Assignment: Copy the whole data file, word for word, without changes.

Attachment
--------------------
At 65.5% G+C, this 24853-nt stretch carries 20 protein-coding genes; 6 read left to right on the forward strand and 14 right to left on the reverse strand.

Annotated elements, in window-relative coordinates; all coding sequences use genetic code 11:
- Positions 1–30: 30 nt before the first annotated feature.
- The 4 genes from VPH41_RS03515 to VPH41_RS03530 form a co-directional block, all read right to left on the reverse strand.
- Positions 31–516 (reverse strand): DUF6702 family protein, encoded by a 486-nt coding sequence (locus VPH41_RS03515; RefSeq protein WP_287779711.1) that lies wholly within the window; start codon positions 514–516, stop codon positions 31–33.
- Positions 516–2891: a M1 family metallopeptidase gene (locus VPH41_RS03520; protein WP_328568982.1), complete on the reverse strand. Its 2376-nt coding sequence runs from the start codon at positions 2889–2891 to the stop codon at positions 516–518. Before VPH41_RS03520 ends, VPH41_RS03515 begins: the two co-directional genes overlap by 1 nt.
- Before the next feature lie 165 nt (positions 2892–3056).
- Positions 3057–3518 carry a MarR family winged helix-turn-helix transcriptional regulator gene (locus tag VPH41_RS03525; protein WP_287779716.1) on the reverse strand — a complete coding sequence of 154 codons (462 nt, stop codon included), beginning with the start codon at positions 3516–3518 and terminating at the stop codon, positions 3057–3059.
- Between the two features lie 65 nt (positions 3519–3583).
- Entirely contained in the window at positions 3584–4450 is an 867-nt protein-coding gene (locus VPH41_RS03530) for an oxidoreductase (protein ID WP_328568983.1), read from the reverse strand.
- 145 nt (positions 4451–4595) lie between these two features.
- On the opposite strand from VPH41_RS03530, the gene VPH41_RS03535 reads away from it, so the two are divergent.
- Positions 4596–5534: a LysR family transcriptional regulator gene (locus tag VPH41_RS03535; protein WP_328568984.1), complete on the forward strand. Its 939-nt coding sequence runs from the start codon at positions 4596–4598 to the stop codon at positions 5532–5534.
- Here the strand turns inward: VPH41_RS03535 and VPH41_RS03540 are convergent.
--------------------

At 65.5% G+C, this 24853-nt stretch carries 20 protein-coding genes; 6 read left to right on the forward strand and 14 right to left on the reverse strand.

Annotated elements, in window-relative coordinates; all coding sequences use genetic code 11:
- Positions 1–30: 30 nt before the first annotated feature.
- The 4 genes from VPH41_RS03515 to VPH41_RS03530 form a co-directional block, all read right to left on the reverse strand.
- Positions 31–516 (reverse strand): DUF6702 family protein, encoded by a 486-nt coding sequence (locus VPH41_RS03515; RefSeq protein WP_287779711.1) that lies wholly within the window; start codon positions 514–516, stop codon positions 31–33.
- Positions 516–2891: a M1 family metallopeptidase gene (locus VPH41_RS03520; protein WP_328568982.1), complete on the reverse strand. Its 2376-nt coding sequence runs from the start codon at positions 2889–2891 to the stop codon at positions 516–518. Before VPH41_RS03520 ends, VPH41_RS03515 begins: the two co-directional genes overlap by 1 nt.
- Before the next feature lie 165 nt (positions 2892–3056).
- Positions 3057–3518 carry a MarR family winged helix-turn-helix transcriptional regulator gene (locus tag VPH41_RS03525; protein WP_287779716.1) on the reverse strand — a complete coding sequence of 154 codons (462 nt, stop codon included), beginning with the start codon at positions 3516–3518 and terminating at the stop codon, positions 3057–3059.
- Between the two features lie 65 nt (positions 3519–3583).
- Entirely contained in the window at positions 3584–4450 is an 867-nt protein-coding gene (locus VPH41_RS03530) for an oxidoreductase (protein ID WP_328568983.1), read from the reverse strand.
- 145 nt (positions 4451–4595) lie between these two features.
- On the opposite strand from VPH41_RS03530, the gene VPH41_RS03535 reads away from it, so the two are divergent.
- Positions 4596–5534: a LysR family transcriptional regulator gene (locus tag VPH41_RS03535; protein WP_328568984.1), complete on the forward strand. Its 939-nt coding sequence runs from the start codon at positions 4596–4598 to the stop codon at positions 5532–5534.
- Here the strand turns inward: VPH41_RS03535 and VPH41_RS03540 are convergent.